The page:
A friend recently posted a video on Facebook that caught my interest threefold — it addressed rights under the First Amendment, involved one of my favorite TV shows, and seemed completely frivolous (or at the very least a strange thing for people to fight over). The short version: A professor at the University of Wisconsin-Stout got in hot water with the administration for displaying a TV quote on a poster outside his office. More precisely, the quote was taken from the cult hit TV show Firefly; the character quoted (a spaceship captain named Malcolm Reynolds) tells another that, if he ever felt obliged to kill the person he was speaking with, his opponent will in that moment "be awake, you'll be facing me, and you'll be armed." University police expressed concern that the quote could be taken as a violent threat and ordered the professor to take it down. The professor, for his part, believed his right to freedom of expression was infringed, and that the quote was clearly conveying something else: that Captain Reynolds would not backstab or play dirty, but instead act with his own code of honor.
This story intrigued me from a freedom of speech perspective, but it also made me think of the importance of context. It's easy to argue that only a fool would take such a quote out of context, yet it happened (or was anticipated) nonetheless. Is context necessary for someone to derive meaning from a work of art, or a quote, or a passage in a book? Can't something else emerge, and is it valid? And finally, it seems important to remember that there are critical and practical differences. Perhaps it is one thing to derive a meaning from a piece of art different from what the artist intended, yet quite another for a statement to diverge so far from authorial intent that it interferes with daily life.
Inspired by this case, I decided to work with the clip in question, the scene in which the controversial quote was uttered. (It was from Firefly's pilot, near the end of the episode.) Thanks to the wonders of YouTube, I quite easily found the pilot online and grabbed the minute and a half of footage/audio I needed by using a site that allows you to download YouTube videos. I isolated this footage and posted it on my YouTube account, under the name "Context" (because it's taken directly from the episode and not otherwise altered).
After much deliberation, I decided to play around with the tone of the clip, altering it to give a different sense of what's going on in each individual video. I achieved this with two major techniques: adding background music/sound, and editing out some of the scene's dialogue. I added background music/sound (the original scene has none) because those are tools often utilized in television to set the tone for the audience; for example, a sitcom might use a laugh track to clue the viewer in on jokes and when to laugh. Altering the dialogue might seem radical, but I wanted to truly recreate and recast the scene to show how easy it is to warp its context. Pulling out just one or two lines can make a friendly conversation sound confrontational.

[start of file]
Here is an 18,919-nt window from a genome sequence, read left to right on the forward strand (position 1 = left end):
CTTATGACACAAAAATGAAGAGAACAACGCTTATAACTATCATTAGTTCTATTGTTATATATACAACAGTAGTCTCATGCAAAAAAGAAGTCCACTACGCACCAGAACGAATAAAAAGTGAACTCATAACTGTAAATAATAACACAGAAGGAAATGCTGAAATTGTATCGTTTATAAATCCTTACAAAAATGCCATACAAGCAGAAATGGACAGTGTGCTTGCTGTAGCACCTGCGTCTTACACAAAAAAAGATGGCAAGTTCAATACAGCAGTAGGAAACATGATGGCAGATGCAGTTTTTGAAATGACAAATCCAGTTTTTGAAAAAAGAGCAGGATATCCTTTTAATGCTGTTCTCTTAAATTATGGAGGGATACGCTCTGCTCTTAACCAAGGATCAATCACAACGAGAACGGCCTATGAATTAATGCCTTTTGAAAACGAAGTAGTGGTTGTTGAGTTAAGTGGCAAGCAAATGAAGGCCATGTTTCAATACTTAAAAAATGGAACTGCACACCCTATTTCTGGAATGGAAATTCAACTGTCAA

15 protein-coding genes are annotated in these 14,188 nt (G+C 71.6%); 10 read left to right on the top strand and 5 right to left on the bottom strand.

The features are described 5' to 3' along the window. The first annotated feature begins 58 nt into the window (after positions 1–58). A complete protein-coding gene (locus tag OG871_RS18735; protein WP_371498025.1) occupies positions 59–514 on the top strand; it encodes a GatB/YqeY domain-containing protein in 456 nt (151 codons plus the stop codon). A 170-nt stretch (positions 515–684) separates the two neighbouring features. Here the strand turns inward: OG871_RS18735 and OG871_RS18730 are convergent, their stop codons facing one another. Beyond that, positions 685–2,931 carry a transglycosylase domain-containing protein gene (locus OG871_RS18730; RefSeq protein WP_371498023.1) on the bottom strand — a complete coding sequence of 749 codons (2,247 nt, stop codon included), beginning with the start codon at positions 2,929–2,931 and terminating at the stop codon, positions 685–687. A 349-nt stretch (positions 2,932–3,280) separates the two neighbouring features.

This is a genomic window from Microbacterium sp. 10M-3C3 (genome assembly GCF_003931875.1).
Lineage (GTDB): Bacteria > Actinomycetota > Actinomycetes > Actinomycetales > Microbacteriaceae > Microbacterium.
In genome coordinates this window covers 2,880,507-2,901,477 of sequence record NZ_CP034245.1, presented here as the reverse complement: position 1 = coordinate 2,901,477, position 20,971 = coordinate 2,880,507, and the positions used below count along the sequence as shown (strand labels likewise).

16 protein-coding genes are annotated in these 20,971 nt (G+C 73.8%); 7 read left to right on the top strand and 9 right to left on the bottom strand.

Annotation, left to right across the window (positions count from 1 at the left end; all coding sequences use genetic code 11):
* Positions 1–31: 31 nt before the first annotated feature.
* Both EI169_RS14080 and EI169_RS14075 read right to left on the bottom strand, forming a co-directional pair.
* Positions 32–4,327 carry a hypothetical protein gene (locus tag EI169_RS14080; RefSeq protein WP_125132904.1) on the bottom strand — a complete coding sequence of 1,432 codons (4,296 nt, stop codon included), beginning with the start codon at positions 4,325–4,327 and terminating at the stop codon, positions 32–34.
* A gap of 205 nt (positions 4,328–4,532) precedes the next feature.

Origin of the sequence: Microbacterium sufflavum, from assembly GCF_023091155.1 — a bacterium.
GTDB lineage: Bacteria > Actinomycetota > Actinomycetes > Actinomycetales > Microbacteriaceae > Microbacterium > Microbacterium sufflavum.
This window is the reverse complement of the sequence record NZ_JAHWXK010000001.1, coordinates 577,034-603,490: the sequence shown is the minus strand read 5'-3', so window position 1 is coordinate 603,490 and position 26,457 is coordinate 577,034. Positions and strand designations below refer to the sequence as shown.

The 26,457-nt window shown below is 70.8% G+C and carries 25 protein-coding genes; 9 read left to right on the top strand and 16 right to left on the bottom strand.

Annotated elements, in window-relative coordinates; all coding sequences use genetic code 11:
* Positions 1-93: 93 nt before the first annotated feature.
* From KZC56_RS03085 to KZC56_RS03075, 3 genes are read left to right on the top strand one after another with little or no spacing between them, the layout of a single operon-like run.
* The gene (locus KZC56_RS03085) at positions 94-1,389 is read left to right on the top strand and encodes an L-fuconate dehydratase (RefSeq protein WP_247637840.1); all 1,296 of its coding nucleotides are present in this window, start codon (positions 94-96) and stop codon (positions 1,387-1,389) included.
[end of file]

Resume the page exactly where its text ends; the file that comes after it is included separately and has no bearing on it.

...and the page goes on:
For my three "recast" videos — Kidnapped (suspense), Sitcom (exactly what it sounds like), and Turning Point (my attempt at making the scene noble and uplifting — that is, highly emotional) — I searched YouTube for sound elements. I found the music and laugh tracks attached to other videos on the site; I then downloaded them and isolated the audio in iMovie and recombined each audio file with its respective recut footage. I primarily used iMovie for this project, but I did use Final Cut for the "Context" video.
Overall, my point with this project was to highlight the ease with which we can manipulate source material into something else — even if we do not mean to. Though I did not seek out to "prove" that the police for the University of Wisconsin-Stout were right in their assessment of the poster's quote as threatening (my personal opinion is that it was not), I do think I it is important to consider the ripple effects of altering a source material in any way. And, of course, the reminder that not everyone will get your obscure cult television references.
This didn't surprise me terribly, but after uploading my four videos, YouTube actually pulled three of them for copyright violations. (Why the fourth hasn't been caught is beyond me.) I will link to them below anyway, but I will only embed the one that is available to the public (which is "Kidnapped"):
Firefly is probably best described as a space western, in that it's science-fiction-meets-the-old-West. Captain Malcolm Reynolds (wearing dark clothes here) is in charge of his spaceship Serenity and her crew. A doctor named Simon (the man in white) is a stowaway on the ship with his "crazy sister," as they are both fugitives. They were nearly caught after someone else infiltrated their ship (hence their references to wounds and needing a doctor onboard). Mal and Simon's conversation follows the day's ordeals and addresses the question of what Mal should do with Simon and his sister.